A simple explanation is that vfork() tells the system that you
    expect to call exec() next, and it can optimize for that case.

    > I of course think this is a broken state of affairs for several
    > reasons. 1- Just introduce a new create process primitive that creates
    > a process from an executable file with a copy options for specifying
    > the env vars, the command line, the working dir, etc.


    (snip)

    -- glen
     
    glen herrmannsfeldt, Feb 18, 2012
    #17
  18. Joe keane

    Kaz Kylheku Guest

    On 2012-02-18, glen herrmannsfeldt <> wrote:
    > In comp.lang.c++ Joshua Maurice <> wrote:
    >
    > (snip)
    >
    >> Really? The explanation that I'm most familiar with is that most fork
    >> calls are immediately followed by exec, and thus if you're low on
    >> memory, then a large process cannot spawn a new process without
    >> overcommit because the only process create primitive is fork, which
    >> "copies" the memory space of the parent process.

    >
    > That was fixed about 20 years ago. Among others, there is vfork()
    >
    > "vfork - spawn new process in a virtual memory efficient way"
    >
    > A simple explanation is that vfork() tells the system that you
    > expect to call exec() next, and it can optimize for that case.


    vfork is a dangerous hack which exposes the semantics of the optimization
    of fork to the program.

    A modern copy-on-write fork hides the semantics: the parent and child
    spaces are shared, but appear duplicated.

    A copy-on-write fork does have to account for the virtual space required
    to duplicate the private mappings of the parent process, because those
    will be copied physically if they are touched.

    If you have a 500 megabyte process, of which 400 megabytes are private
    mappings, and that process forks, the virtual layout of the system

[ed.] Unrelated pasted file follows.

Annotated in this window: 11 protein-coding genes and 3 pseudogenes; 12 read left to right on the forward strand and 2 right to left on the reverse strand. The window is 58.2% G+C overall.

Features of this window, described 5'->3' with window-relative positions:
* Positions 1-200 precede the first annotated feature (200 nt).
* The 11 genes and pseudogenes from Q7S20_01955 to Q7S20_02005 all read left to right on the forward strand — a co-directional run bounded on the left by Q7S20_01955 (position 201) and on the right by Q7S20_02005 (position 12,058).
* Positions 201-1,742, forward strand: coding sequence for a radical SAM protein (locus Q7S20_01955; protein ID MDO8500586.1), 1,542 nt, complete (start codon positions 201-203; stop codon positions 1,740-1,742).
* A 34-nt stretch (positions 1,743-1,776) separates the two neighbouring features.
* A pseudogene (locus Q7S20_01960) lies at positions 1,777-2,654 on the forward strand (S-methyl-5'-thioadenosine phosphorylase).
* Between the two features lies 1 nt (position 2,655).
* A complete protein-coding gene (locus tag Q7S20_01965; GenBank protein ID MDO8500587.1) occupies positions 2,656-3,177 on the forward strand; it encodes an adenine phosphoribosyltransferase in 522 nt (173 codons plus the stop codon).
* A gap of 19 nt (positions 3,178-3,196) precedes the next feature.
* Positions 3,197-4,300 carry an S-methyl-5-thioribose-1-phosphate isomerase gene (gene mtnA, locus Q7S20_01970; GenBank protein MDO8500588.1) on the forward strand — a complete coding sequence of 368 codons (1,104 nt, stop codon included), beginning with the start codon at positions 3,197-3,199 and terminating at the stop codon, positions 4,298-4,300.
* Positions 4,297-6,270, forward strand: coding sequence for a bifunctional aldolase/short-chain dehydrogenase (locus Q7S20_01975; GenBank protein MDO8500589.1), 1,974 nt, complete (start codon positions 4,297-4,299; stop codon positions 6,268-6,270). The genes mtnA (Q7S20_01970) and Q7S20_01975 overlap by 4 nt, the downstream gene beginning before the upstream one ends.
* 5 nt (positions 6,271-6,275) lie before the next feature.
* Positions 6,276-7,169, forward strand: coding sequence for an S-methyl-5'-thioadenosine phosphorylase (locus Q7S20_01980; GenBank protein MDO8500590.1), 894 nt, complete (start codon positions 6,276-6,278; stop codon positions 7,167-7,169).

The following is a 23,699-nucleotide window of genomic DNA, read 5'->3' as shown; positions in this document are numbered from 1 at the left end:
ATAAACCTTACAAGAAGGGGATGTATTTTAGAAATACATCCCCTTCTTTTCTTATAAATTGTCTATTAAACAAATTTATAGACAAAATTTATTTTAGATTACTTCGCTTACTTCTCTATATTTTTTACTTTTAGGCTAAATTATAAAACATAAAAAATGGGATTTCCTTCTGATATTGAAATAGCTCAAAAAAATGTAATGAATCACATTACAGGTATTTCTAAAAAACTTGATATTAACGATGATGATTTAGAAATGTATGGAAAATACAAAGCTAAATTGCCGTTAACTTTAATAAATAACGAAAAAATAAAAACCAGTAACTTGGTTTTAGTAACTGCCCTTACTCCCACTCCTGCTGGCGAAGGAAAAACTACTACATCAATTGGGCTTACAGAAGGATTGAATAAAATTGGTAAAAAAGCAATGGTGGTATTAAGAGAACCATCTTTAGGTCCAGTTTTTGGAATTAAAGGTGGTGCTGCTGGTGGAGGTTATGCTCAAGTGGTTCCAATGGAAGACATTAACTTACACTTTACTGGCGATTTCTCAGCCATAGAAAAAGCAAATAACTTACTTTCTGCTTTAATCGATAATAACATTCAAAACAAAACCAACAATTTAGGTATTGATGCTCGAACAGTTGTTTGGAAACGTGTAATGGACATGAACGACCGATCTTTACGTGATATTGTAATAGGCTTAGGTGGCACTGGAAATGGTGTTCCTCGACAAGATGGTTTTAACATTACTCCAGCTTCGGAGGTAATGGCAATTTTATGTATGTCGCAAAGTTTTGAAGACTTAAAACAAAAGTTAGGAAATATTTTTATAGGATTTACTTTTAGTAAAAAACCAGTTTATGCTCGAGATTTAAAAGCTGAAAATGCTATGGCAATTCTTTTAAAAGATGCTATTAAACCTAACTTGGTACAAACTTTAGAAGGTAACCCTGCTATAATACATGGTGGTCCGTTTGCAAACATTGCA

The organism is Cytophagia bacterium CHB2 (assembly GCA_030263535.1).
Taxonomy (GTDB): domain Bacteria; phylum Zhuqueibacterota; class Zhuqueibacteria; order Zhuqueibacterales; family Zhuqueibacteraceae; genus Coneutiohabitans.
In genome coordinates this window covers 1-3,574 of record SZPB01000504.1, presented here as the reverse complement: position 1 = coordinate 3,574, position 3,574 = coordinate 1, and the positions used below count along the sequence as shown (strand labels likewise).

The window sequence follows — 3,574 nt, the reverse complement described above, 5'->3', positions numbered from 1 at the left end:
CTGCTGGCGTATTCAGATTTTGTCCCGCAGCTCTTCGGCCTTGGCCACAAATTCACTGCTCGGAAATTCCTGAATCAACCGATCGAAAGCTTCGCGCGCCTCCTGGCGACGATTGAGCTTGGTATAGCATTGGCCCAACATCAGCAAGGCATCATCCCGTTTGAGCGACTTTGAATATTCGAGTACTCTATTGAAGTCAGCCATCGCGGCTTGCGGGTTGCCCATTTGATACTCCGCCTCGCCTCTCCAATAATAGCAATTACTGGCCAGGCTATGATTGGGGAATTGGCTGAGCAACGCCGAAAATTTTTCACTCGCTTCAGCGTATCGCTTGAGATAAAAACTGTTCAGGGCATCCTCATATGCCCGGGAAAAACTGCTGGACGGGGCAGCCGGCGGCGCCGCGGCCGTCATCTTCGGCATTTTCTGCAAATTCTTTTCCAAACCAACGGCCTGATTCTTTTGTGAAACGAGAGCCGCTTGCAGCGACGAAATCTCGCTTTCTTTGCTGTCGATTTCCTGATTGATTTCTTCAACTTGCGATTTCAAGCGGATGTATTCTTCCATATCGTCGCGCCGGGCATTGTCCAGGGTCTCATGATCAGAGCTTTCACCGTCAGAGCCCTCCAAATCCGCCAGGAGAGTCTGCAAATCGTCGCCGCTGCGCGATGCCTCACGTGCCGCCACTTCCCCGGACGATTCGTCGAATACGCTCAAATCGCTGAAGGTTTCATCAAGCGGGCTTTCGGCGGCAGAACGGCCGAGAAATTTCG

increases by 400 megabytes. If overcommit is not allowed, that means
    that the 400 megabytes has to be counted as physical memory.

    Joshua is completely right here: forking is one of the use cases for
    overcommit for this reason.
     
    Kaz Kylheku, Feb 18, 2012
    #18
  19. Joe keane

    BGB Guest

    On 2/17/2012 3:51 PM, Joshua Maurice wrote:
    > On Feb 17, 12:46 pm, Paavo Helde<> wrote:
    >> BGB<> wrote innews:jhk2rh$19o$:
    >>
    >>
    >>
    >>
    >>
    >>
    >>
    >>
    >>
    >>> On 2/16/2012 2:21 PM, Devil with the China Blue Dress wrote:
    >>>> In article<jhjr14$>, (Joe keane)
    >>>> wrote:

    >>
    >>>>> Bugs of memory allocation will make you mad.

    >>
    >>>>> Bugs *in* memory allocation will put you in the cuckoo people place.

    >>
    >>>> Which is why they are exceedingly rare. Nearly all allocation
    >>>> problems are due to the program storing outside array bounds.

    >>
    >>> which are annoyingly difficult to track down sometimes...

    >>
    >>> it would be nice if compilers would offer an option (as a debugging
    >>> feature) to optionally put in bounds checking for many operations

    >>
    >> Yes it is, and they are doing that. Use e.g. MSVC with iterator checking
    >> switched on (this is the default) and accessing e.g. a std::vector out of
    >> bounds will generate a runtime error. With gcc one can use MALLOC_CHECK_
    >> or -lmcheck, these also should catch some out-of-bounds access errors.
    >>
    >> For raw pointers it is more difficult, you can use something like
    >> ElectricFence or Valgrind on Linux, but it makes your program to run many
    >> times slower and consume lots of more memory so this is just for
    >> debugging.

    >


    I was mildly aware of ElectricFence and Valgrind, and was also thinking
    mostly of malloc'ed raw pointers and C-style arrays (when passed as